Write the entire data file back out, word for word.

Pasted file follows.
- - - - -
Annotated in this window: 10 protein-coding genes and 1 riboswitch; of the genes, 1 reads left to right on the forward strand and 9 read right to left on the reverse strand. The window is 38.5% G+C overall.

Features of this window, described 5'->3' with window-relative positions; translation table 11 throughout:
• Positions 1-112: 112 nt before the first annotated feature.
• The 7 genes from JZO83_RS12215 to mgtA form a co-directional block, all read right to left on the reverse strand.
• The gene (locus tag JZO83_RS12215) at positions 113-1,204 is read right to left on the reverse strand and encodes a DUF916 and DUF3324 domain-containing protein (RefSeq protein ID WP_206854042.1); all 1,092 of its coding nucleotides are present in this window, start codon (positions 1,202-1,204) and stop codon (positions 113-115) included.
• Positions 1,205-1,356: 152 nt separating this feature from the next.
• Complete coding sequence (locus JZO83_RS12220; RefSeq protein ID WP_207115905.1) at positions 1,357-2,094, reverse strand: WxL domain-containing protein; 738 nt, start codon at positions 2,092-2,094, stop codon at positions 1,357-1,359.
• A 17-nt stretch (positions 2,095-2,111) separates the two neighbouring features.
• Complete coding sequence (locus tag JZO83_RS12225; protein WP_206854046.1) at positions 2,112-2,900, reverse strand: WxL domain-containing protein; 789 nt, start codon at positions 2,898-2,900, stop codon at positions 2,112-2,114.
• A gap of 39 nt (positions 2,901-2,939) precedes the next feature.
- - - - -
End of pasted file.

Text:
Annotated in this window: 10 protein-coding genes and 1 riboswitch; of the genes, 1 reads left to right on the forward strand and 9 read right to left on the reverse strand. The window is 38.5% G+C overall.

Features of this window, described 5'->3' with window-relative positions; translation table 11 throughout:
• Positions 1-112: 112 nt before the first annotated feature.
• The 7 genes from JZO83_RS12215 to mgtA form a co-directional block, all read right to left on the reverse strand.
• The gene (locus tag JZO83_RS12215) at positions 113-1,204 is read right to left on the reverse strand and encodes a DUF916 and DUF3324 domain-containing protein (RefSeq protein ID WP_206854042.1); all 1,092 of its coding nucleotides are present in this window, start codon (positions 1,202-1,204) and stop codon (positions 113-115) included.
• Positions 1,205-1,356: 152 nt separating this feature from the next.
• Complete coding sequence (locus JZO83_RS12220; RefSeq protein ID WP_207115905.1) at positions 1,357-2,094, reverse strand: WxL domain-containing protein; 738 nt, start codon at positions 2,092-2,094, stop codon at positions 1,357-1,359.
• A 17-nt stretch (positions 2,095-2,111) separates the two neighbouring features.
• Complete coding sequence (locus tag JZO83_RS12225; protein WP_206854046.1) at positions 2,112-2,900, reverse strand: WxL domain-containing protein; 789 nt, start codon at positions 2,898-2,900, stop codon at positions 2,112-2,114.
• A gap of 39 nt (positions 2,901-2,939) precedes the next feature.